Asset Protection planning is wealth insurance. If you are like most of us who have worked hard to be comfortable and acquire some assets you should be concerned with keeping someone else from taking them. The US doesn’t have a “loser pays” legal system. In other developed countries, if the plaintiff loses, the law forces him or her to pay both sides’ legal fees. This expense is a huge deterrent to frivolous lawsuits. In some cases, here in the US, lawyers make their livings by litigating. They often force settlements through legal intimidation tactics. Some never see the inside of a courtroom. So, in this article we will provide you with core asset protection planning information. We will talk about how to protect your assets, about lawsuits, insurance and taxation.
Here are some steps you can take if you need to protect your assets from lawsuits. First, you want to separate your safe assets from your dangerous assets. Cash is a safe asset. Automobiles and real estate are dangerous ones. Then you want to separate your dangerous assets from each other. Say you have four rental homes. Someone falls out of the window of one of your rental homes (like happened to this author). The tenant then sues you for more than your insurance coverage. You don’t want a lawsuit on one property to take all of them. You don’t want that lawsuit to attack you personally. Plus, you don’t want that lawsuit to take that house, itself. So what do you do?
According to attorney J. Mitten, the average person is subjected to five (5) lawsuits in his/her lifetime, one of which could be a “killer lawsuit”. The United States has 4.4% of the global population, 80% of the world’s lawyers, and 96% of the lawsuits. A person can face losing everything at any given moment.
Lawsuits can arise from the workplace, an auto accident, a customer, a tenant, a disgruntled employee, business partnerships, a spouse or a neighbor. In today’s world it boils down to money. The lawyer on the other side of the table has as much pity on you as a pack of lions does on a baby antelope. You are just his next meal. And a lawsuit is one of the most common ways that wealth gets transferred from one party to another.
Lawsuits take time and money, even if a party has a solid claim. Pursuing a judgment or settlement is an investment for both the plaintiff and his/her attorney. There is little value in a judgment without the assets or income to satisfy it. Part of the legal ramp-up to a lawsuit is locating the defendant’s wealth.
Utilizing asset protection planning concepts and the proper legal tools can completely remove one’s assets from the radar. With proper planning you can make it nearly impossible or excessively expensive for the other side to pursue your wealth. Your opponent will see that that there is little to no benefit in pursuing a well-protected individual.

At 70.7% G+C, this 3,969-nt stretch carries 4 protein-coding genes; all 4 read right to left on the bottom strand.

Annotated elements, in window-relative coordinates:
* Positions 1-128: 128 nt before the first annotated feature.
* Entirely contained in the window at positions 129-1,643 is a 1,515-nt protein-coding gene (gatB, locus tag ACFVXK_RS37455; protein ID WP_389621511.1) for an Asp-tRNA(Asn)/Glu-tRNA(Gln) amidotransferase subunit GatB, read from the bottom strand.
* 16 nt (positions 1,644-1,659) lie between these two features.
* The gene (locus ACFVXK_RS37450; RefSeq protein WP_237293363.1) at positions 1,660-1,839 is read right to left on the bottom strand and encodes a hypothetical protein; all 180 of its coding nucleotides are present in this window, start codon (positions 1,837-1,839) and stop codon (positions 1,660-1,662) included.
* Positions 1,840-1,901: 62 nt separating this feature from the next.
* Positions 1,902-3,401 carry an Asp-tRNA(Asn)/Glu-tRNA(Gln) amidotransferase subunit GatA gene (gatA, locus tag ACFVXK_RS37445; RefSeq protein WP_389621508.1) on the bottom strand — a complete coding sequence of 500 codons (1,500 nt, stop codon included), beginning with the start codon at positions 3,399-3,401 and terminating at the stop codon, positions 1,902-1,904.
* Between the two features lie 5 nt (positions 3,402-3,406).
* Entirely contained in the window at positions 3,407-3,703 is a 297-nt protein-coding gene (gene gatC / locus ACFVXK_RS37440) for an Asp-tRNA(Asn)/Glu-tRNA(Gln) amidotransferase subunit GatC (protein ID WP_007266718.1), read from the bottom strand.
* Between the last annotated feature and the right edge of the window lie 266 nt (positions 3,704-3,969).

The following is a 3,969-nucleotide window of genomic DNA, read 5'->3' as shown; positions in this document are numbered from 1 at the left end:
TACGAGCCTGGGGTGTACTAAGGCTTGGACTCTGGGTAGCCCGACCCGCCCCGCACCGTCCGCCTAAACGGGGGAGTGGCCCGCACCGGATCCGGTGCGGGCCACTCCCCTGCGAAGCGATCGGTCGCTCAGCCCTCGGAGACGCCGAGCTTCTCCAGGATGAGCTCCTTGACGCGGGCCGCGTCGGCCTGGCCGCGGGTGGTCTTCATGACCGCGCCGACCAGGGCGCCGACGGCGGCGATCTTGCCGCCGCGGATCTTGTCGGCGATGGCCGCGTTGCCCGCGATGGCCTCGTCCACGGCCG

Insurance companies are in the business of making money. If they can find a legal loophole or policy exception to get out of paying your claim, they will. Some think that insurance is the first line of defense towards protecting yourself. You, ultimately, hand off your risk to the insuring company, easily done, and sometimes, required by law. There are too many cases where insurance coverage limits didn’t cover the risk that was faced or the total value of a liability claim. The first thing an insurance company does when someone files a claim is to look for a way out of paying. So, get insurance. But don’t depend on it.
An asset protection plan is not a tax savings plan, generally your asset protection vehicles will be tax neutral. There are some cases where your asset protection legal entities will offer some tax benefits, however these benefits are a byproduct of a properly structured legal protection strategy. If you are ever told that you will save money on taxes, eliminate your taxes or are told how to reduce your taxes when protecting your assets, be cautious.
In the shortest definition an asset protection element being tax neutral means that the legal entity is not going to be influenced by tax law. Your tax liability, or what you pay, will not be affected when you place your assets into a legally structured protection plan. You as an individual and U.S. citizen are legally obligated to report and file taxes on worldwide income. Regardless of where your money is, you should be reporting properly to the IRS. Failure to do so will result in fines and criminal charges.
Various states offer special statutes that form part of your overall plan to protect your assets. For example, do you live in a community property state? In other words, does a lawsuit that end in a judgment against you also attach to the assets of your spouse? It depends on the state in which you live. Do you live in one of the few tenancy by the entirety states? Does your state offer a homestead exemption that offers a shield for some or all of the equity of your primary residence? So, know the homestead exemptions by state.
Protecting your assets is an intricate balance of legal, financial and professional tactics that will put your wealth out of reach of a litigious legal system. Using Corporations, LLC’s and other legal entities as well as insurance for business and investments have advantages with tax deductible benefits, but for the most part asset protection and tax savings strategies are mutually exclusive.